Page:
Fear of Men
Here we go for another round of “Name That Influence,” the game that all music nerds love to play (while regular people within earshot just roll their eyes.) The Brighton, England quartet Fear of Men plays a kind of clean, bright pop music that seems to borrow elements from early ’80s post-post-punk pop, like Altered Images, and Sarah Records recording artists along with successors such as the group Lush. Singer Jessica Weiss has the kind of singing style—clear, pretty and unflashy—that this writer is a sucker for, and it bears many similarities to that of Alison Statton, who sang for the early ’80s bands Young Marble Giants and Weekend. Even the band’s visual aesthetic, with stark layouts and photos of marble statues, seems to be a tip-of-the-hat to Factory Records, and the group apparently is well-versed in indie-pop history, having covered songs by the New Zealand group The Chills and Beat Happening.
Early Fragments is a satisfying compilation full of easy delights, collecting tracks from three singles from 2011 and 2012—Ritual Confession, Mosaic, and Green Sea—plus a demo version of “Doldrums” and the track “Seer,” which serves as the mini-album’s opener, with wistful electric guitar strums and some irresistible vocal turns. “Mosaic” continues the salvo, offering the earworm chorus vocal hook “Break me into pieces to feel safe” among atypical drum patterns and ringing, jangle-guitar patterns. As the collection progresses, the songs actually get slightly more aggressive and driving, although the proceedings remain mannered and controlled. Actually, the drummer at times seems like he’s trying to break free from pop structures, with a pounding attack that’s not oppressive but more raucous than usual pop drumbeats. Two of the peaks on Early Fragments are back-to-back: the motorik-beat-driven “Born” and “Doldrums,” which jumps up with a surprise blast in its last 20 seconds. On this collection, Fear of Men clearly accomplishes what it sets out to do, delivering willowy, memorable pop with simplicity while avoiding being bland.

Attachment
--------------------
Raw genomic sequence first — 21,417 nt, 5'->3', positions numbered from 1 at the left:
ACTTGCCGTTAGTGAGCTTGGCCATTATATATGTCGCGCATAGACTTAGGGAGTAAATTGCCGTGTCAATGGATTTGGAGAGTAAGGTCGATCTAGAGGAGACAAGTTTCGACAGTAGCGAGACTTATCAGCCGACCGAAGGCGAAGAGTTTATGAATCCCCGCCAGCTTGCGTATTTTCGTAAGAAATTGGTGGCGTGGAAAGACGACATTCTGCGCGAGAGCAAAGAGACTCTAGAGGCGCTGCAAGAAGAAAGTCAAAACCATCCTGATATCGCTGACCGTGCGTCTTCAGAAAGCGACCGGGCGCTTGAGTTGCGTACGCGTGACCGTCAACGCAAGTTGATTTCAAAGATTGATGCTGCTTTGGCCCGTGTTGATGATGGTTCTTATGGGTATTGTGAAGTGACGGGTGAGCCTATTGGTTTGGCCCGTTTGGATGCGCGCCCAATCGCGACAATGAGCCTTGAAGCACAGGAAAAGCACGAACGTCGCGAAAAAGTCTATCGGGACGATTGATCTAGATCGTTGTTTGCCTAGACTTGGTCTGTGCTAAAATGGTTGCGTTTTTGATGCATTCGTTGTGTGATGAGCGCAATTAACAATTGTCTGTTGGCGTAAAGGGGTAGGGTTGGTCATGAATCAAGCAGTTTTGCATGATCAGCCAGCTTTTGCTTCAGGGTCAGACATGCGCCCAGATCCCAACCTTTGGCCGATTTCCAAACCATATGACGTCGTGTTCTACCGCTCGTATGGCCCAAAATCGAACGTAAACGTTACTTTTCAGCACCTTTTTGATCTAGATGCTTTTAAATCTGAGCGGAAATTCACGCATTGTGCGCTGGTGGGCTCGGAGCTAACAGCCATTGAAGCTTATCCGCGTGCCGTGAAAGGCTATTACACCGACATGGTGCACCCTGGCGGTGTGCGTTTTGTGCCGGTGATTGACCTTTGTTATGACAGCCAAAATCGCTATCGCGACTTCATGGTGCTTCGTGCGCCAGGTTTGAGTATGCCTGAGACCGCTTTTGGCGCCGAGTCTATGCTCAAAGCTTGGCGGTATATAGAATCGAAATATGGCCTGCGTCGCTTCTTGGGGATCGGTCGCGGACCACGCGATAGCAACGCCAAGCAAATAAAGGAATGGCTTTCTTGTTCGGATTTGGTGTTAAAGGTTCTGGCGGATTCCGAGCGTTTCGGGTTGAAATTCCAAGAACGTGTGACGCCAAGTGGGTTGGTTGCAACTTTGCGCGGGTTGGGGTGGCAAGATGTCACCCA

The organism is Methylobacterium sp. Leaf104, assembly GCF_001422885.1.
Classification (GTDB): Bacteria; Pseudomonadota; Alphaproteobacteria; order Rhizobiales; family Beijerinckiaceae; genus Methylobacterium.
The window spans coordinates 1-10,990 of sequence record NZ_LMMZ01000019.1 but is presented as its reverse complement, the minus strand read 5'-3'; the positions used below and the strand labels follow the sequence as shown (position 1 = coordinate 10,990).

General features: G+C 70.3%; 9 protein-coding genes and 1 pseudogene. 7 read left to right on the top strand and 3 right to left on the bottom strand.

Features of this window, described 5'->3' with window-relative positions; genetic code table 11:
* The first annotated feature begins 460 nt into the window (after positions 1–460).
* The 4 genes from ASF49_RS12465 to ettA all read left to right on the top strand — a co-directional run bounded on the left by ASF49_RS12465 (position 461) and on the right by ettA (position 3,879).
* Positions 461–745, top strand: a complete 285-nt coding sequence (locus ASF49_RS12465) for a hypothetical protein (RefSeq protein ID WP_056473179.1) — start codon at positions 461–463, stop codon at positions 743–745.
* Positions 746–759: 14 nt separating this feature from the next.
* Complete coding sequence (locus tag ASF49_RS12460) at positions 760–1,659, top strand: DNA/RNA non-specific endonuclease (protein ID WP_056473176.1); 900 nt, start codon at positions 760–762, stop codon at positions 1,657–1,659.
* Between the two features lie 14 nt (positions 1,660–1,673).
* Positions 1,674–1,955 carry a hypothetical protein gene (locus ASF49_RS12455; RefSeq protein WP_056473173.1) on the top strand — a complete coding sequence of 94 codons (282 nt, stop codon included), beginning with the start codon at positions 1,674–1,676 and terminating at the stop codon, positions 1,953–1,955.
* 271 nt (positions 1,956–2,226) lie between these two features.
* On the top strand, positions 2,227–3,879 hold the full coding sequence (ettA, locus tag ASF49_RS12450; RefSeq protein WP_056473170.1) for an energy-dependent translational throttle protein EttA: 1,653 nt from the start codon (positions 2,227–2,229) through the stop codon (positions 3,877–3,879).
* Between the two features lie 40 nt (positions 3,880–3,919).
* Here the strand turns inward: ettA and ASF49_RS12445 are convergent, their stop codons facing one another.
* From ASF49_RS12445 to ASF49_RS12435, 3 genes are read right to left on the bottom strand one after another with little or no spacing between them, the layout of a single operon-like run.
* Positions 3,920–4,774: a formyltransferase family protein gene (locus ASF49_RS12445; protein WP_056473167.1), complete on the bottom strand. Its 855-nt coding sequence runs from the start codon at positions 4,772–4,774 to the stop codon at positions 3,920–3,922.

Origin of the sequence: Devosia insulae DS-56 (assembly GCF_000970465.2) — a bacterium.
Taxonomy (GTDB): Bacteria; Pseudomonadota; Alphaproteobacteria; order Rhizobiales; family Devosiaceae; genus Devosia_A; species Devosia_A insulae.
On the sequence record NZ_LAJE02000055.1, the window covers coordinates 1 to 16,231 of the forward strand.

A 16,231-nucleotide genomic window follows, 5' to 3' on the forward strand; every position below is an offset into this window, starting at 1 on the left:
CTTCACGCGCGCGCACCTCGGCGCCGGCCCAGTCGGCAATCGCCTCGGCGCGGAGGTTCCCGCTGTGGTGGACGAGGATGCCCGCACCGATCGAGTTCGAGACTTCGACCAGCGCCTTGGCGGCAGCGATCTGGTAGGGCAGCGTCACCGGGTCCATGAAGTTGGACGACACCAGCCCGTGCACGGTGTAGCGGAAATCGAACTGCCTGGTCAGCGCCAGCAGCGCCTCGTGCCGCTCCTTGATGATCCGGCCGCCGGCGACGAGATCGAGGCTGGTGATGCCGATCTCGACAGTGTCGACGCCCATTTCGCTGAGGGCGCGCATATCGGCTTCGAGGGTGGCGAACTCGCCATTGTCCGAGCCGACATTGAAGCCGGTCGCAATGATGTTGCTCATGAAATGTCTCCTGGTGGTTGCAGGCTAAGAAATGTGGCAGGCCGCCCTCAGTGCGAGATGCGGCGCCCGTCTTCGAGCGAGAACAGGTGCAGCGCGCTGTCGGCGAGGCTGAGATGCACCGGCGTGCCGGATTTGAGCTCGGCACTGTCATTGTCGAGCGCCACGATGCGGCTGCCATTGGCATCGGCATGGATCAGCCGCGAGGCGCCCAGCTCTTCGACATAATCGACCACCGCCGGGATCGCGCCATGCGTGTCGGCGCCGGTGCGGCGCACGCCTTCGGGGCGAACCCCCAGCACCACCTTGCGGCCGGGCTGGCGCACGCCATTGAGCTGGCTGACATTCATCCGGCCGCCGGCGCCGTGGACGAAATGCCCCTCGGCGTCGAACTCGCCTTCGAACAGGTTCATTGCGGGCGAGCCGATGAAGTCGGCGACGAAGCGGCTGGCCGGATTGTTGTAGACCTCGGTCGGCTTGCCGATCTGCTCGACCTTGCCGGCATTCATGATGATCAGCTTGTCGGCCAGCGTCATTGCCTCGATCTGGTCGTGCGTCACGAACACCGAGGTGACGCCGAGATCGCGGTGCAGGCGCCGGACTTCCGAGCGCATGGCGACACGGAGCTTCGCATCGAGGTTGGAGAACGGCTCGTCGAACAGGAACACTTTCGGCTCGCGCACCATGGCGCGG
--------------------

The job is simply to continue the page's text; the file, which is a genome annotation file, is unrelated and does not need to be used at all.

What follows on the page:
Orchestra Super Mazembe
Mazembe @ 45RPM, Vol. 1
This writer has a soft spot for 7-inch vinyl singles, whose limited time capacity offers a sort of challenge to the musician: you’ve got just a few minutes to win over the listener, so make the most of it. Singles were the dominant music media in east Africa between the ’60s and ’80s, and the new compilation of late-’70s singles from Orchestra Super Mazembe, none of which has been released on CD previously, wastes no time in making an impression on the listener. Immediately, from the beginning of Mazembe @ 45RPM, Vol. 1, the listener is immersed in the group’s upbeat, irrepressible sonic fabric, with a vitality that is nearly impossible to shake.
With members originating in Zaire before settling in Nairobi, Kenya in the mid-’70s, Orchestra Super Mazembe, which translated means “giant bulldozer orchestra,” played a form of dance music called Lingala, named after the language. With a uniformly high quality of material, the collection highlights several of the band’s touchstones: fluid, spirited call-and-response vocals, animated drum rhythms on a minimal kit—often just using a hi-hat and snare drum—and most strikingly, absolutely gorgeous lead electric guitar melodies that flow effortlessly.
Most tracks here are around eight-to-nine minutes long, presented in their unedited forms, since the limited size of a 7-inch single required the tracks to be split into two pieces, and the sound quality is excellent, with a commendable job by Douglas Paterson who spent hundreds of hours on the audio restoration and research for this project, which also yielded a second volume (also recommended) available only as a digital download. Apparently, despite having incredibly vibrant and upbeat music, many of the songs here have lyrics about strife and concern for the poor and suffering. Typically on our fair continent, we just hear infusions of east African styles only occasionally permeating popular music, but in its unadulterated form, as heard on this collection, it’s as rewarding as it is inviting.